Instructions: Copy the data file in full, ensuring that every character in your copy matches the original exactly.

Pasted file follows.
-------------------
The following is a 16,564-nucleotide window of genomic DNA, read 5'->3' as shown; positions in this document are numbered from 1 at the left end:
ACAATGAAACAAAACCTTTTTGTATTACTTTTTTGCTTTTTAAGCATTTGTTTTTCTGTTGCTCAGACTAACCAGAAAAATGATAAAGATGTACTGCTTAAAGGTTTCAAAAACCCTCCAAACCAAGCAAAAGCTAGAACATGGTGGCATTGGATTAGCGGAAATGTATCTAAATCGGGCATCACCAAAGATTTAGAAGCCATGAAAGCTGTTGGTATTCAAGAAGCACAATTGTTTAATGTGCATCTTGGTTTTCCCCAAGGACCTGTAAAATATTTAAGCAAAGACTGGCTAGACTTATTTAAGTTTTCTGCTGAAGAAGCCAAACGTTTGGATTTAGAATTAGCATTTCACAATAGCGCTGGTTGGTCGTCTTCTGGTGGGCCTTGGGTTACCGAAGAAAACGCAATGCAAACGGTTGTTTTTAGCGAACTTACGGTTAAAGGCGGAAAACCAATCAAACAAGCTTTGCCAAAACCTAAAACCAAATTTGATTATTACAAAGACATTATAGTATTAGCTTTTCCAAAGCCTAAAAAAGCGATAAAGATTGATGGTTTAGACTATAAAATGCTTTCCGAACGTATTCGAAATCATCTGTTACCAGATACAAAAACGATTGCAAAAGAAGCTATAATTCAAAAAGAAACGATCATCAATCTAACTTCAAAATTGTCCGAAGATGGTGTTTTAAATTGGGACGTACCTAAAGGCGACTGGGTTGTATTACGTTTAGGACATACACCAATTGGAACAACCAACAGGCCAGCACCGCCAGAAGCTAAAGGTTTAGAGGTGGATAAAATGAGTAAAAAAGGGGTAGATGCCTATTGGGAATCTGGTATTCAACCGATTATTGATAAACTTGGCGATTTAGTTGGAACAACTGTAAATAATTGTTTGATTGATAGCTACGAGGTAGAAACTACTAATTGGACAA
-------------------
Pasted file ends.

The following is a 16,564-nucleotide window of genomic DNA, read 5'->3' as shown; positions in this document are numbered from 1 at the left end:
ACAATGAAACAAAACCTTTTTGTATTACTTTTTTGCTTTTTAAGCATTTGTTTTTCTGTTGCTCAGACTAACCAGAAAAATGATAAAGATGTACTGCTTAAAGGTTTCAAAAACCCTCCAAACCAAGCAAAAGCTAGAACATGGTGGCATTGGATTAGCGGAAATGTATCTAAATCGGGCATCACCAAAGATTTAGAAGCCATGAAAGCTGTTGGTATTCAAGAAGCACAATTGTTTAATGTGCATCTTGGTTTTCCCCAAGGACCTGTAAAATATTTAAGCAAAGACTGGCTAGACTTATTTAAGTTTTCTGCTGAAGAAGCCAAACGTTTGGATTTAGAATTAGCATTTCACAATAGCGCTGGTTGGTCGTCTTCTGGTGGGCCTTGGGTTACCGAAGAAAACGCAATGCAAACGGTTGTTTTTAGCGAACTTACGGTTAAAGGCGGAAAACCAATCAAACAAGCTTTGCCAAAACCTAAAACCAAATTTGATTATTACAAAGACATTATAGTATTAGCTTTTCCAAAGCCTAAAAAAGCGATAAAGATTGATGGTTTAGACTATAAAATGCTTTCCGAACGTATTCGAAATCATCTGTTACCAGATACAAAAACGATTGCAAAAGAAGCTATAATTCAAAAAGAAACGATCATCAATCTAACTTCAAAATTGTCCGAAGATGGTGTTTTAAATTGGGACGTACCTAAAGGCGACTGGGTTGTATTACGTTTAGGACATACACCAATTGGAACAACCAACAGGCCAGCACCGCCAGAAGCTAAAGGTTTAGAGGTGGATAAAATGAGTAAAAAAGGGGTAGATGCCTATTGGGAATCTGGTATTCAACCGATTATTGATAAACTTGGCGATTTAGTTGGAACAACTGTAAATAATTGTTTGATTGATAGCTACGAGGTAGAAACTACTAATTGGACAA